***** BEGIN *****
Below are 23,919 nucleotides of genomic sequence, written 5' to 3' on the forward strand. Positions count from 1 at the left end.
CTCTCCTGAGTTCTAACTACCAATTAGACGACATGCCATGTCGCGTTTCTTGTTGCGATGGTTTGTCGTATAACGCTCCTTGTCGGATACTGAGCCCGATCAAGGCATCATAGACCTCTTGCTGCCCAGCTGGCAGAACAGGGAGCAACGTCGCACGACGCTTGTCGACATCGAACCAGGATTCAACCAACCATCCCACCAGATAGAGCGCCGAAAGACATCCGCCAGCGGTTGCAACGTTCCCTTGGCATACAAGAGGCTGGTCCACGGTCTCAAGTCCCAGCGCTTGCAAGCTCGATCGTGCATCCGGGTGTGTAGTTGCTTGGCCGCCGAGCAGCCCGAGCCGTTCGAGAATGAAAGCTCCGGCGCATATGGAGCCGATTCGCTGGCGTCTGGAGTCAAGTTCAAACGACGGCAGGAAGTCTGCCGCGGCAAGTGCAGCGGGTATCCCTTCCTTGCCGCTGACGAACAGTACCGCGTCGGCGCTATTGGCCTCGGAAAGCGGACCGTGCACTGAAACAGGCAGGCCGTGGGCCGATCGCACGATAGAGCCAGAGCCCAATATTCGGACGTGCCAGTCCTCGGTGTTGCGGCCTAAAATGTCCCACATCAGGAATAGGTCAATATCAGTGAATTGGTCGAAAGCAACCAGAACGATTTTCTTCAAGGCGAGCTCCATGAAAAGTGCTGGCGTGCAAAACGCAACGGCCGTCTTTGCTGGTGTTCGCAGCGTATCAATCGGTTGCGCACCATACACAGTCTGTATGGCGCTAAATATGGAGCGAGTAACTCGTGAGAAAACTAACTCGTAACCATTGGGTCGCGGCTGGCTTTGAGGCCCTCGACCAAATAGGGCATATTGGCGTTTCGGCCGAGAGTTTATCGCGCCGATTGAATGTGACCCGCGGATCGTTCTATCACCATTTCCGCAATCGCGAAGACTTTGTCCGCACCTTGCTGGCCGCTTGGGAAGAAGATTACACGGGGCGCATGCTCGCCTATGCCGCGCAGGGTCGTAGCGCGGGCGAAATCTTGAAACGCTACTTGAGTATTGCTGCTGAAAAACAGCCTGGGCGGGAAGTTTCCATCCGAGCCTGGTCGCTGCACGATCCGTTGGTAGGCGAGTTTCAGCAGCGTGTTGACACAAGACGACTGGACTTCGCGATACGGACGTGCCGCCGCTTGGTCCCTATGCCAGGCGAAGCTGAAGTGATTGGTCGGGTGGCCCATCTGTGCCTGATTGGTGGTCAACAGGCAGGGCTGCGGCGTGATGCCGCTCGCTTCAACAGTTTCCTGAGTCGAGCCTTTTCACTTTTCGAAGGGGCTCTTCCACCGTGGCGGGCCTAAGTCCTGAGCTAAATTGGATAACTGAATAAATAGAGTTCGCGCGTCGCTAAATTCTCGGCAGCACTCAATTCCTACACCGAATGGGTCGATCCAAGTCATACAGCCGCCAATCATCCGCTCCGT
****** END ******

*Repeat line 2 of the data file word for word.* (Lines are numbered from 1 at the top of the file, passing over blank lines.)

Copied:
CTCTCCTGAGTTCTAACTACCAATTAGACGACATGCCATGTCGCGTTTCTTGTTGCGATGGTTTGTCGTATAACGCTCCTTGTCGGATACTGAGCCCGATCAAGGCATCATAGACCTCTTGCTGCCCAGCTGGCAGAACAGGGAGCAACGTCGCACGACGCTTGTCGACATCGAACCAGGATTCAACCAACCATCCCACCAGATAGAGCGCCGAAAGACATCCGCCAGCGGTTGCAACGTTCCCTTGGCATACAAGAGGCTGGTCCACGGTCTCAAGTCCCAGCGCTTGCAAGCTCGATCGTGCATCCGGGTGTGTAGTTGCTTGGCCGCCGAGCAGCCCGAGCCGTTCGAGAATGAAAGCTCCGGCGCATATGGAGCCGATTCGCTGGCGTCTGGAGTCAAGTTCAAACGACGGCAGGAAGTCTGCCGCGGCAAGTGCAGCGGGTATCCCTTCCTTGCCGCTGACGAACAGTACCGCGTCGGCGCTATTGGCCTCGGAAAGCGGACCGTGCACTGAAACAGGCAGGCCGTGGGCCGATCGCACGATAGAGCCAGAGCCCAATATTCGGACGTGCCAGTCCTCGGTGTTGCGGCCTAAAATGTCCCACATCAGGAATAGGTCAATATCAGTGAATTGGTCGAAAGCAACCAGAACGATTTTCTTCAAGGCGAGCTCCATGAAAAGTGCTGGCGTGCAAAACGCAACGGCCGTCTTTGCTGGTGTTCGCAGCGTATCAATCGGTTGCGCACCATACACAGTCTGTATGGCGCTAAATATGGAGCGAGTAACTCGTGAGAAAACTAACTCGTAACCATTGGGTCGCGGCTGGCTTTGAGGCCCTCGACCAAATAGGGCATATTGGCGTTTCGGCCGAGAGTTTATCGCGCCGATTGAATGTGACCCGCGGATCGTTCTATCACCATTTCCGCAATCGCGAAGACTTTGTCCGCACCTTGCTGGCCGCTTGGGAAGAAGATTACACGGGGCGCATGCTCGCCTATGCCGCGCAGGGTCGTAGCGCGGGCGAAATCTTGAAACGCTACTTGAGTATTGCTGCTGAAAAACAGCCTGGGCGGGAAGTTTCCATCCGAGCCTGGTCGCTGCACGATCCGTTGGTAGGCGAGTTTCAGCAGCGTGTTGACACAAGACGACTGGACTTCGCGATACGGACGTGCCGCCGCTTGGTCCCTATGCCAGGCGAAGCTGAAGTGATTGGTCGGGTGGCCCATCTGTGCCTGATTGGTGGTCAACAGGCAGGGCTGCGGCGTGATGCCGCTCGCTTCAACAGTTTCCTGAGTCGAGCCTTTTCACTTTTCGAAGGGGCTCTTCCACCGTGGCGGGCCTAAGTCCTGAGCTAAATTGGATAACTGAATAAATAGAGTTCGCGCGTCGCTAAATTCTCGGCAGCACTCAATTCCTACACCGAATGGGTCGATCCAAGTCATACAGCCGCCAATCATCCGCTCCGT